Wage and Hour Laws
O’Connor Law, LLC workers' compensation lawyers are currently investigating illegal wage and hour practices by companies throughout Pennsylvania. These efforts demonstrate our firm's commitment to fight for working families.
Under the law, millions of workers who work more than 40 hours per week have a right to overtime pay calculated at one-and-one-half-times their regular pay.
Unfortunately, some companies illegally fail to pay overtime to deserving workers. Below are some of the most common violations of which employers are frequently guilty.Failing to Pay for all Time Worked
Some companies fail to give workers credit for all hours worked. This can be illegal. Workers generally are entitled to be paid for all time in which they are under the company's control.
You may be entitled to significant money damages for time spent "on-call" waiting for work assignments, working "off the clock", working at home, training, working during lunch breaks, traveling during the work day, or doing jobs during "opening", "closing" or "clean-up" periods. If you have not been paid for these types of activities, you should consult with one of the workers' compensation lawyers at O’Connor Law.Misclassification of Workers as "Exempt" Salaried Employees
The right to overtime pay is not limited to workers who receive an "hourly" wage. In fact, millions of "salaried" workers also are entitled to full overtime pay. Whether you are entitled to overtime pay depends on the duties you actually perform in the workplace, not your job title or your "salaried" status.
Many companies give salaried workers "impressive" job titles such as "Supervisor" or ''Assistant Manager" and then require them to work long hours without overtime pay. This can be illegal. No matter what the job title, workers who perform routine jobs often are entitled to overtime pay. Under the law, your right to overtime benefits depends on your actual job duties rather than your salary status or job title.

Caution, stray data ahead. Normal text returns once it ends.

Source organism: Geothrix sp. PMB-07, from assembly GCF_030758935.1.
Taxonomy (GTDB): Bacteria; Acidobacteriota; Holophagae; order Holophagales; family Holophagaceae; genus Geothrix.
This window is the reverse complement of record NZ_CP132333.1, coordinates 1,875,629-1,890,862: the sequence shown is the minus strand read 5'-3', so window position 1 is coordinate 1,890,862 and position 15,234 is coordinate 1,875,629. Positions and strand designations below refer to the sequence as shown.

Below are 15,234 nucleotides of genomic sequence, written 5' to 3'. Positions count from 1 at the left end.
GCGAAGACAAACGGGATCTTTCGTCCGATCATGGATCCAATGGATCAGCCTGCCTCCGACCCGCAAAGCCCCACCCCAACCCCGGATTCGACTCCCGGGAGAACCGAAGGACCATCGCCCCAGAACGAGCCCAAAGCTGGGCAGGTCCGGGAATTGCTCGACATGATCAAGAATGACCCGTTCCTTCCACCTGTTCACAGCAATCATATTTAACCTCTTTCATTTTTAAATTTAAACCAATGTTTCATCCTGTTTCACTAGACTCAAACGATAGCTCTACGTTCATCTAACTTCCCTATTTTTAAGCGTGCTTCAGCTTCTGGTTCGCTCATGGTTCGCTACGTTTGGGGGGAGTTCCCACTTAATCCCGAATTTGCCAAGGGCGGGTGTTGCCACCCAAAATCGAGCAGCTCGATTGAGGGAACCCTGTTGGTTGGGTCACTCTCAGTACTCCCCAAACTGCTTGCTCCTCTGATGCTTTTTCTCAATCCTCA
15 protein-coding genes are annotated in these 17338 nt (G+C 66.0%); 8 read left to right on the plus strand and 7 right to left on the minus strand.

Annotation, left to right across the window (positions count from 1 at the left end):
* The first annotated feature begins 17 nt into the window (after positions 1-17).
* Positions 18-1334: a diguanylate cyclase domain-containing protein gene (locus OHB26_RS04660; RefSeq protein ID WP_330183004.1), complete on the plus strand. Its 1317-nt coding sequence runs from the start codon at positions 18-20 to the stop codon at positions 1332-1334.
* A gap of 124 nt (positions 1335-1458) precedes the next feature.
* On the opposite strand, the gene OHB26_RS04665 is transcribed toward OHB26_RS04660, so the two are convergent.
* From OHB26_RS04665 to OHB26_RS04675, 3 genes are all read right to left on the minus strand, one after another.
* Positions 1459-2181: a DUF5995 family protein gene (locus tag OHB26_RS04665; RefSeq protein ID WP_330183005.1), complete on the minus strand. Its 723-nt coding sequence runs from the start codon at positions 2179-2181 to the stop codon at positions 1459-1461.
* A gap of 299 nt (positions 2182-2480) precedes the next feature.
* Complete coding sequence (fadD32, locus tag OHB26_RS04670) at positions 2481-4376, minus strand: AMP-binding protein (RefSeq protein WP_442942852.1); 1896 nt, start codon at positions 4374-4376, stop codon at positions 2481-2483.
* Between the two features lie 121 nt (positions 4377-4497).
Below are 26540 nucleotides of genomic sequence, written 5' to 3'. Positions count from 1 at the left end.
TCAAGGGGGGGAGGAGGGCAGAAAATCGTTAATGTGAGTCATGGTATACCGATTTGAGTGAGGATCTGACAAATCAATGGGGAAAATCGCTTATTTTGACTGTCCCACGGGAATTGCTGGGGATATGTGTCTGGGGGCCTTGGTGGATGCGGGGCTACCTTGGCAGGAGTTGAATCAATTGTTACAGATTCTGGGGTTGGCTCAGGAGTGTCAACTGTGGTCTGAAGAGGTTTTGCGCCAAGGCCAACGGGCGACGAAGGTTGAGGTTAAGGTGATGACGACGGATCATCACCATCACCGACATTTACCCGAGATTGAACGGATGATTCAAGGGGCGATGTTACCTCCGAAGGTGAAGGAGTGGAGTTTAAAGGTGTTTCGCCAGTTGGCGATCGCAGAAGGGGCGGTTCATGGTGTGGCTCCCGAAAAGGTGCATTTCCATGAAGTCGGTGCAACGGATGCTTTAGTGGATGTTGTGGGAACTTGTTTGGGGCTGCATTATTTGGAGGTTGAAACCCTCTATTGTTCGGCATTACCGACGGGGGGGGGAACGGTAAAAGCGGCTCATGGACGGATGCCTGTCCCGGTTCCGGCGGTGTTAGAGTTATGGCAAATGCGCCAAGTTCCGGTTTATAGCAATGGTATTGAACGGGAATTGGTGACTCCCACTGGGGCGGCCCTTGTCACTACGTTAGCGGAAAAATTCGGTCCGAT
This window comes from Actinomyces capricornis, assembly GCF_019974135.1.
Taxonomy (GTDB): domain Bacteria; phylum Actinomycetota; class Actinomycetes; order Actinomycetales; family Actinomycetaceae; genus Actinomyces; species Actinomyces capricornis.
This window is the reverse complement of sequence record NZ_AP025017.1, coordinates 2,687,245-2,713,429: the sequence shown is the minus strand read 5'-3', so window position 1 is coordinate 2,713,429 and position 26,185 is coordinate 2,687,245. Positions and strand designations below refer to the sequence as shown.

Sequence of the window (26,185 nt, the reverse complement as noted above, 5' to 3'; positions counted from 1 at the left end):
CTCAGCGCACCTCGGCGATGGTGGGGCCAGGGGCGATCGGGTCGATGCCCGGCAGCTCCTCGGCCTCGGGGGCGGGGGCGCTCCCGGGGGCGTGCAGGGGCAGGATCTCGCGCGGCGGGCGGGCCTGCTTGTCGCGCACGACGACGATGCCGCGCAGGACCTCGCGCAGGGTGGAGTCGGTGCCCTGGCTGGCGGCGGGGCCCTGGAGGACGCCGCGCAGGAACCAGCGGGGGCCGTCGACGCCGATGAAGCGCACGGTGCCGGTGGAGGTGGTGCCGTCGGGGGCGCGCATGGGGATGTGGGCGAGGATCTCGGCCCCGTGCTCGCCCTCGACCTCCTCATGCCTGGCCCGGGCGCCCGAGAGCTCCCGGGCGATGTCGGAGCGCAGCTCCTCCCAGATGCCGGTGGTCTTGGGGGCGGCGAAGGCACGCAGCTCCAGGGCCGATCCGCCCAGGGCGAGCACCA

At O’Connor Law, we can evaluate whether, based on your job duties, you truly are exempt from receiving overtime pay.Shifting Time Between Weeks
Some companies use "compensatory time" or "comp time" schemes to prohibit workers from receiving overtime pay for weeks in which they work more than 40 hours. For example, the company might allow a worker who works 55 hours in one week to take a 15-hour credit during a future week.
Many of these schemes are illegal, especially when the worker is not a governmental employee. This is because, under the law, overtime is calculated each week, and hours worked cannot be shifted to future weeks. At O’Connor Law, we can evaluate whether your rights may have been violated.Independent Contractors
Some companies avoid paying overtime by misclassification workers as "independent contractors," even though the workers are treated as company employees in all other respects. Whether you have been misclassification as an "independent contractor" can be complicated. If you are an "independent contractor" and regularly work over 40 hours per week without overtime, O’Connor Law can help determine if your rights may have been violated.
The above are just a few examples of the ways in which you might be deprived of overtime pay.
In many instances, a class action suit can be filed with an incentive fee for the class representative. The Fair Labor Standards Act provides non-retaliation provisions to protect the employee named as the class representative.
The wage and hour laws are complicated. If you believe your current or former employer may have deprived you of your full rights under the wage and hour laws, contact us to schedule a free consultation with an experienced attorney.
The workers' compensation lawyer team at O’Connor Law is ready to begin tackling your legal problem today. Email or Call our toll free number at (800) 518-4LAW for a free initial consultation and review of your case.
By Michael O'Connor